Also, even with ram-usage=4, it used too much memory, so I told it to quit. It took over 30 minutes to stop semi-nicely. The last thing it reported was:
ERROR - 00:25:21: (StringSockets.cpp:351) FcgiSocket::writeAndRead FcgiError: unexpected fcgi header version
But that didn't seem to matter or corrupt the Armory Database, so I think it's ok. So, I get brave and change SDM.py as below, and I make sure my script has a command line for --ram-usage="ABCDE" and --thread-count="FGHIJ"; the logic being that these strings "ABCDE" will pass the IF criteria below, and my hardcoded values will be used...
if ARMORY_RAM_USAGE != -1: pargs.append('--ram-usage=1') #COMMENTED THIS, SO I CAN HARDCODE =1 # ' + ARMORY_RAM_USAGE) if ARMORY_THREAD_COUNT != -1 pargs.append('--thread-count=1') #COMMENTED THIS, SO I CAN HARDCODE =1 #' + ARMORY_THREAD_COUNT)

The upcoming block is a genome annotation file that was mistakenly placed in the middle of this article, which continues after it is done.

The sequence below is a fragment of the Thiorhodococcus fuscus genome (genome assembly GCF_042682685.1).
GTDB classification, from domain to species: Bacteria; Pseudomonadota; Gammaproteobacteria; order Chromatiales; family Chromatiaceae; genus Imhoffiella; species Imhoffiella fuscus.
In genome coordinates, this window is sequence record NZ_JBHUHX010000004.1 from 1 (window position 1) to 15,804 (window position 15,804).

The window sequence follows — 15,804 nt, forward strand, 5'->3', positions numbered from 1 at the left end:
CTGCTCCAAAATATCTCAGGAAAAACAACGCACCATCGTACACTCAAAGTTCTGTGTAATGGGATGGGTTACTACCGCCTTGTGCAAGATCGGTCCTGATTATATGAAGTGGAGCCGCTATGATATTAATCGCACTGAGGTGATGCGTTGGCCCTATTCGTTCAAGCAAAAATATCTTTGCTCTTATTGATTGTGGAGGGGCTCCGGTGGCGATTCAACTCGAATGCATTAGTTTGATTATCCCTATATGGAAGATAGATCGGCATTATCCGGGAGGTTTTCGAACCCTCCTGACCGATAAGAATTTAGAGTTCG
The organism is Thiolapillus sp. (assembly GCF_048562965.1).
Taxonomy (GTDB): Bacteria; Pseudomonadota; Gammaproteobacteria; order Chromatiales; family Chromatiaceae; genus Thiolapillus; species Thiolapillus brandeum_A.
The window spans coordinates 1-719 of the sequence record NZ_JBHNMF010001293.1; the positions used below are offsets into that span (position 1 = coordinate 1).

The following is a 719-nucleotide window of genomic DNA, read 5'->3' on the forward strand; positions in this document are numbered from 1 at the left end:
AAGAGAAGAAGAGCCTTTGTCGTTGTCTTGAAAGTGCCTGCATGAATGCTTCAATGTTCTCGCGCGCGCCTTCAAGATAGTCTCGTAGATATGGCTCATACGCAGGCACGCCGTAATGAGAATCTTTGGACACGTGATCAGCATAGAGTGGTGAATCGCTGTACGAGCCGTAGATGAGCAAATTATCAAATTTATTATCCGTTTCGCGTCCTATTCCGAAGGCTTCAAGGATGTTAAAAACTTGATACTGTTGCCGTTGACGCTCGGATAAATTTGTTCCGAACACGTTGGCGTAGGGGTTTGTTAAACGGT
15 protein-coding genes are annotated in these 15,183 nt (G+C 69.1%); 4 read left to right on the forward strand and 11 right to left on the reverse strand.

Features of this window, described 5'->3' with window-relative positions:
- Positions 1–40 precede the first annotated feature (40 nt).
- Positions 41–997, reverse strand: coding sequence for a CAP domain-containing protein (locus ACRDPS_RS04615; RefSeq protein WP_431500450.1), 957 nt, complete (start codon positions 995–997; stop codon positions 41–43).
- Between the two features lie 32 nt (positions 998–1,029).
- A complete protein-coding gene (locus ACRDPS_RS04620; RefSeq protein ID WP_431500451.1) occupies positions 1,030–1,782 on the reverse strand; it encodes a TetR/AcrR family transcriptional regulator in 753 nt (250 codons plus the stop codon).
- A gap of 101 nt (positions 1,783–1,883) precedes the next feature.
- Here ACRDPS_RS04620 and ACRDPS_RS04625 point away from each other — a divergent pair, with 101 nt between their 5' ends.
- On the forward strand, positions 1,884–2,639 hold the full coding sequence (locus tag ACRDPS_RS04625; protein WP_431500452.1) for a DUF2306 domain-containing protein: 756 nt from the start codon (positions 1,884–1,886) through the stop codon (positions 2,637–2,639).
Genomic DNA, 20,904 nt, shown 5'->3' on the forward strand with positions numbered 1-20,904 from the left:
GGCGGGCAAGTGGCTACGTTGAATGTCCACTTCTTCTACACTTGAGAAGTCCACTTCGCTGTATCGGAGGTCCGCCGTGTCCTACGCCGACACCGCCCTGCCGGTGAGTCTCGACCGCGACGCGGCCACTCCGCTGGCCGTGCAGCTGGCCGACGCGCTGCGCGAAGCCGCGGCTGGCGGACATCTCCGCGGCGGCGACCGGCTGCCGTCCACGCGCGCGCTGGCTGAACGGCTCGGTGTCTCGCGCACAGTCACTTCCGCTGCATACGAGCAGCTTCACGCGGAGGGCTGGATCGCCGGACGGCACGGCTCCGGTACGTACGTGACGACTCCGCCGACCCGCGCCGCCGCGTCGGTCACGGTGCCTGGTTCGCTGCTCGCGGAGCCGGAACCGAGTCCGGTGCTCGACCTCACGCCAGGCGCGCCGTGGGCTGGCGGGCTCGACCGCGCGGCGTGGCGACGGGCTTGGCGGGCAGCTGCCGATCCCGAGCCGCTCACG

So, as usual, I use my script and start this with: ./StartArm.sh (which uses command line:)
(this forces it to use my hard-coded values in SDM.py...) So, this is the command which it reports that it starts with:
(WARNING) SDM.py:400 - Spawning DB with command: /BitcoinArmory/ArmoryDB --db-type="DB_FULL" --cookie --satoshi-datadir="/BlockChain/chain20180414/blocks" --datadir="/ArmoryDataDi" --dbdir="/ArmoryDataDidatabases" --ram-usage=1 --thread-count=1
Again, this is where it gets dangerous; Armory can gobble so much memory and CPU that the windowing environment can cease up. So I ssh to the machine and keep an eye on it with:
So, on the Debian Desktop PC, I inserted the USB stick with the watch-only wallet I exported from the Pi. Start Armory... Import "Entire Wallet File" watch-only copy. Wait 4 hours.. YAY!!! After running Armory for about 30m, the memory usage dropped by 400m... wierd... It took ~2 hours to get 40% completion. After 3.5 hours it's almost there... The memory went up to about 1.7Gb in use and 900Mb of Swap, but the machine remained fairly responsive throughout, apart from a few (10?) periods at the start, where it appeared to freeze for 10-30s at a time. (That's where my ssh session came in handy - I could check the machine was still ok with a "free -h" command) Now, I can: Create an unsigned transaction on my Desktop, Save the tx to USB stick, Move to the Pi, Sign the tx, Move back to the Desktop, Broadcast the signed tx.